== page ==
We are in no way suggesting that this current situation can be maintained, but at least we know what a cleaner planet can look like, and how quickly the Earth can show signs of recovery. So take a moment and soak up some of the positives with the images below – 

Comparison of Los Angeles smog in 2020 during stay at home pandemic shutdown
Comparison of Los Angeles smog in 2020 during stay at home pandemic lockdown
Sea turtles nesting on empty beaches due to stay at home legislation
Sea turtles nesting on empty beaches in Florida that are normally packed with people
Global shutdown leads to clean water in Venice allows nature to rebound
Global shutdown leads to clean water in Venice and allows nature to rebound
Animals wander empty streets during coronavirus lockdown
Animals wander empty streets in Wales during coronavirus lockdown


 We wish for everyone to stay safe during these difficult times, and to try to find some positives wherever you can. Staying informed is important, but don’t forget to take a moment away from the bad news and look towards a time when we can regain some semblance of normalcy in our lives, and to carry forward any valuable changes we are currently experiencing. Happy Earth Day everyone! 

Earth Day 2020 virtual celebrations and events

Earth Day organizers have already changed gears and put together Earth Day Live via Facebook, where you can find a number of virtual events to attend. 

Here we have compiled a short list of other virtual Earth day events and resources for kids for those wishing to participate at a safe ‘social distance’ and to keep to the origins of being an educational day for the planet –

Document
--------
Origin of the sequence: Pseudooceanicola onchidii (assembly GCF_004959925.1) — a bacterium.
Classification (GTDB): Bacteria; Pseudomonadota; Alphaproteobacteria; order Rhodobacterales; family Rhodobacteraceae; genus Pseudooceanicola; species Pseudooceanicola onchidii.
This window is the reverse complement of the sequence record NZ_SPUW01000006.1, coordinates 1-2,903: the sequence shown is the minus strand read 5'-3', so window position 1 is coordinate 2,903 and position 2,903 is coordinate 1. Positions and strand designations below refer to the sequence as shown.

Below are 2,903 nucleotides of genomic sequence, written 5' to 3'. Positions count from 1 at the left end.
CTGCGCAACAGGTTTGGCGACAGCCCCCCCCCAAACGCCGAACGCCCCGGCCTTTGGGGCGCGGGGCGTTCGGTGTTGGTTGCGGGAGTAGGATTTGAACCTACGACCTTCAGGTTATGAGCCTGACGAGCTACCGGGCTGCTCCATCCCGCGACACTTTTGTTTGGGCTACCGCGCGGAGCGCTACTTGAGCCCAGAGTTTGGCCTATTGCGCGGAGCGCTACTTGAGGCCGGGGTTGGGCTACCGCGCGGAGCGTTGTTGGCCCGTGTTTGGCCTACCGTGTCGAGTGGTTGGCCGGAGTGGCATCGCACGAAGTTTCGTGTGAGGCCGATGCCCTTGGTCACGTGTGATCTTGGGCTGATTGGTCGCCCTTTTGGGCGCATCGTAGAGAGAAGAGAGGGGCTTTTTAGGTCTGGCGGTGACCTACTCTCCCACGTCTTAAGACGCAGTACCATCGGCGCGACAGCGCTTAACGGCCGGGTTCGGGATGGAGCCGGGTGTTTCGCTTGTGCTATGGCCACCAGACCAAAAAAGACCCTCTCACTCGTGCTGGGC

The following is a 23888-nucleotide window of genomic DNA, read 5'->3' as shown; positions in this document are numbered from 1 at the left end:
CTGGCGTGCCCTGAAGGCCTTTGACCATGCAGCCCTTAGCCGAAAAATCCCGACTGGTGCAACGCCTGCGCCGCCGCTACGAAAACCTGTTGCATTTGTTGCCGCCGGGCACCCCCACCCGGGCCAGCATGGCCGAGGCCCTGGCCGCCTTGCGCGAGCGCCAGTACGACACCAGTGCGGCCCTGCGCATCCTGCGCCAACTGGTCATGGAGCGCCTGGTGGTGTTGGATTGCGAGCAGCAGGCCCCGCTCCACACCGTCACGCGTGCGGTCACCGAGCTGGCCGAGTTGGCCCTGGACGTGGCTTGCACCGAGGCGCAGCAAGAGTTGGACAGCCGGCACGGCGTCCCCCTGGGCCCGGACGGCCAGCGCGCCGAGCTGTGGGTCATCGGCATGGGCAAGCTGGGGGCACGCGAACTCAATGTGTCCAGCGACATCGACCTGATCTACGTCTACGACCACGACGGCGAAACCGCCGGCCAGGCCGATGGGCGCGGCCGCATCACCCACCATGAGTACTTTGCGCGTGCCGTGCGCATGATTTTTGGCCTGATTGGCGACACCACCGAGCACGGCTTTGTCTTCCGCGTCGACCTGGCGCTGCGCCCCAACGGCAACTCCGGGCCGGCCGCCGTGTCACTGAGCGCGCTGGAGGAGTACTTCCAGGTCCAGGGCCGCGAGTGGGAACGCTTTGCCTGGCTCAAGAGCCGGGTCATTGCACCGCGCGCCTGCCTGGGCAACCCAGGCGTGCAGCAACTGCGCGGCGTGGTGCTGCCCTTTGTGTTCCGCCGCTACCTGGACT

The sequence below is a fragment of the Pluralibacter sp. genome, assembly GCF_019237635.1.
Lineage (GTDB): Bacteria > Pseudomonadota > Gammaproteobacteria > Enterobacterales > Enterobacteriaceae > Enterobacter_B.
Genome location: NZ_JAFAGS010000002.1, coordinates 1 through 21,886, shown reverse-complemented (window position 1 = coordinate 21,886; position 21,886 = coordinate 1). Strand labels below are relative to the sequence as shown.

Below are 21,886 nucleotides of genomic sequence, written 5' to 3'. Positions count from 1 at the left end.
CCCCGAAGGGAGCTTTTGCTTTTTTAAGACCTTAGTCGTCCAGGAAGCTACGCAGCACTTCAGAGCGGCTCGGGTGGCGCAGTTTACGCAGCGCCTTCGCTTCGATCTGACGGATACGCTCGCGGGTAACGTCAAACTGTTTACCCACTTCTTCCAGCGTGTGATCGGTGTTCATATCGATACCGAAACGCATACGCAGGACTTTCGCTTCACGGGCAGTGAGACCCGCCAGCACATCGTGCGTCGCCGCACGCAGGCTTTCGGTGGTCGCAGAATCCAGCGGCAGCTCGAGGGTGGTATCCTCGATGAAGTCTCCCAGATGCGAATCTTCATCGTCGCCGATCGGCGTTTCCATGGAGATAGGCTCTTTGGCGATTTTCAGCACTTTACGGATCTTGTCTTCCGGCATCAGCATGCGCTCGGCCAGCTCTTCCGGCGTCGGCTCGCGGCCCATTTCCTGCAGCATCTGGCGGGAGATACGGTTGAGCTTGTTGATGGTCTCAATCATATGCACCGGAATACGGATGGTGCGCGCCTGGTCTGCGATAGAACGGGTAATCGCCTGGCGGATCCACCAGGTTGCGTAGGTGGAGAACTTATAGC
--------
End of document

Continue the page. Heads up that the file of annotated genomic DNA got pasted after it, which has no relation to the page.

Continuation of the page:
• Environmental Learning Center Earth Day Challenge and other Earth Day activities online
  • iPad Earth Day Lesson Plans: Apple and the E.O. Wilson Biodiversity Foundation produced these multimedia-rich lessons designed specifically for iPad. Each lesson features free downloadable iBooks, images, and interactives.
  • American Museum of Natural History Curriculum: The AMNH Curriculum Collections section is a great starting point for exploring many different natural science subjects. From Antarctica to river ecology, there’s a collection that can be used in almost any home education session. Ecology Disrupted, a high school learning module, also works great with this year’s theme: Environmental and Climate Literacy.
  • History and Earth Day Learning: TeachingHistory.org produced a huge collection of lessons, activities, and quizzes to learn about the history of Earth Day and conservation. 
  • Nature Works Everywhere: This collection of video lesson plans, created by the Nature Conservancy, is great for learning ecology. There are science-based lessons with accompanying videos, virtual field trip videos, and Meet the Scientist videos. 
  • Earth Day Network’s Environmental Curriculum: This EDN-produced environmental education program is a great resource for learning all about Earth Day. Also check out the Climate Education Week toolbox, for elementary school, middle school, and high school students.
  • The EPA’s Lesson Plans : The Environmental Protection Agency’s Earth Day website provides great ideas, lesson plans, and tips for Earth Day learning. Check out the lessons, which cover  air, ecosystems, climate change, water, and more. All featured lessons can be downloaded, and there are resources for every grade.
  • Science NetLinks: Earth Day Lesson Collection: A collection produced for last year’s Earth Day, but still relevant this year. Science NetLinks produced a big list of lessons and learning tools on a variety of earth science subjects, and they’re all easy to browse by grade level, subject, and type of project.

Now you know how to find 50th Anniversary Earth Day celebrations online, find out more in the Ecohome Green Building Guide pages about green lifestyle choices that can reduce your personal carbon footprint and aid in mitigating climate change. 

Find more about green home construction and reap the benefits of a free Ecohome Network Membership here.